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Days #5-8 of Compass Beta Testing

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Some statistics so far:

  • Number of Compass Cards in use: 8,144
  • Total number of taps (as of September 16): 234,343
  • Number of routes used: 220
  • Number of buses used: 1,465
Compass vending machine

Pamela testing a new Compass Vending Machine!

Yesterday, I was back at Templeton Station to do some small group tests of the Compass system. The testers who volunteered to meet us there were able to try out the Compass Vending Machines and the fare gates.

We got valuable feedback from them and are looking forward to more upcoming similar small tests (watch your email to see if you’ve been randomly selected to receive an invite).

A few of us also spent some time looping through the fare gates to test how they would work with lots of people going through quickly. As designed, the gates simply stayed open during taps—you don’t need to wait for the gate to close behind the person in front of you, you simply tap in and walk through.

Wondering what would happen if you tap in and then pass your card back to the person behind you so she can go through too? We tested that, and sure enough, we got a message saying that the card was already tapped.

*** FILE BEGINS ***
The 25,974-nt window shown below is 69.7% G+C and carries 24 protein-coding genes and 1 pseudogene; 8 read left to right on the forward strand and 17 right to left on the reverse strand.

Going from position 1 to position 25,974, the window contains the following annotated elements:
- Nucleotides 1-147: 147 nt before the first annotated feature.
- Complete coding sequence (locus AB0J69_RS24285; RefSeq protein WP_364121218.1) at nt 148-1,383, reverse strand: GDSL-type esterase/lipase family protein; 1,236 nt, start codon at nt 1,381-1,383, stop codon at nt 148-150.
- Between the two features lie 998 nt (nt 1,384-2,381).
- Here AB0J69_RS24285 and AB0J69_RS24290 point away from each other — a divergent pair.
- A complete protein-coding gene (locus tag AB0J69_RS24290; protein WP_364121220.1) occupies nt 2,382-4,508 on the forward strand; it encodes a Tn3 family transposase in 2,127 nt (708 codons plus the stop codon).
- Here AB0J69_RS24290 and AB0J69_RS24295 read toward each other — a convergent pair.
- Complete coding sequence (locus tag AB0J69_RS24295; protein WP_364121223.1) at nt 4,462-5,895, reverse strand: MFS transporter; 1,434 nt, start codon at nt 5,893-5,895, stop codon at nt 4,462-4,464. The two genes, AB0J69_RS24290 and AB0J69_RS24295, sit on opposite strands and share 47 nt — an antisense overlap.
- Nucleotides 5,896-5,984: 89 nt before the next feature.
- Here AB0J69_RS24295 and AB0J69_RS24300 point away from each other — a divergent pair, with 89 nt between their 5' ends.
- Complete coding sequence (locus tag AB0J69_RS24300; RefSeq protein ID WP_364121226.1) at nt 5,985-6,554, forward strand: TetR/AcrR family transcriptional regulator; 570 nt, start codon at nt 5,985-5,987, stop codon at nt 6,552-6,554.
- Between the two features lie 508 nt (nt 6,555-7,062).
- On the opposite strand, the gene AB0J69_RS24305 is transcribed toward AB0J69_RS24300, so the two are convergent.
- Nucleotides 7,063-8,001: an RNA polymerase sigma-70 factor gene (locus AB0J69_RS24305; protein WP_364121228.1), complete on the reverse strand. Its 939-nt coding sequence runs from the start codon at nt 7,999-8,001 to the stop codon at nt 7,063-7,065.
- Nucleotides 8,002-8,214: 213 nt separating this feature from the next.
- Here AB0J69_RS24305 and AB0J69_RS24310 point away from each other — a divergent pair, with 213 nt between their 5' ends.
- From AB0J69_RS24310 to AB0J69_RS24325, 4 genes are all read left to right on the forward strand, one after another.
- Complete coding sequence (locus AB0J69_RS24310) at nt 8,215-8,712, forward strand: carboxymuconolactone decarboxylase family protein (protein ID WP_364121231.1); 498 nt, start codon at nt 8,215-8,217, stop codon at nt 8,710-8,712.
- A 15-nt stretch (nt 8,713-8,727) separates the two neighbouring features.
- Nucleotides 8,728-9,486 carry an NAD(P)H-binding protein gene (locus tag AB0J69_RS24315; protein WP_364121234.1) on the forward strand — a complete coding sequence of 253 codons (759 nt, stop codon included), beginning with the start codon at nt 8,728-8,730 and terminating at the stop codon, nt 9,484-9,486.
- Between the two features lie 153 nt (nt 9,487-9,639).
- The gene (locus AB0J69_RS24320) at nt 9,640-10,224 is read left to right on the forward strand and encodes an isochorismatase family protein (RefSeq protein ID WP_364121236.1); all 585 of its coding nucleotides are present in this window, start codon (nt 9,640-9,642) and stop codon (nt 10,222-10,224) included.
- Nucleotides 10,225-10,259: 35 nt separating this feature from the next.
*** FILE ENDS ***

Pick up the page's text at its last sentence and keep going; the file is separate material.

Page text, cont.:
And while it’s possible someone could simply follow you in without tapping, just like now, that person would be considered to be on the system without valid fare and subject to a fine.

Did you know?  The Compass Card will replace over 150 types of fare passes currently in use!

Beta tester feedback: We’ve had thousands of comments sent to us through the Beta Tester feedback website! While we can’t respond to all of them, we are reading through them and are already investigating some of the things you’ve been telling us about.

One of the things some of you have told us: you’re not big fans of the screen colours. In some light, the screens can be hard to read. This is great feedback and our team is already looking into other options.


1 Comment

  • By neil21, September 17, 2013 @ 5:00 pm

    This has been mischaracterised by some as “fare gates stay open at busy times”.

    As anyone who’s used HK’s Octopus or London’s Oyster will know, it’s not that the gates just stand open, but that they don’t have to close between short-interval taps.

    The noise of London rush hour is the gates repeatedly smacking open as the flow of tappers is just a little too slow for them not to bother starting to close at all.

    To sneak through you’d have to be *really* friendly with the person in front. And of course you can always jump over them. Basically, most people don’t.

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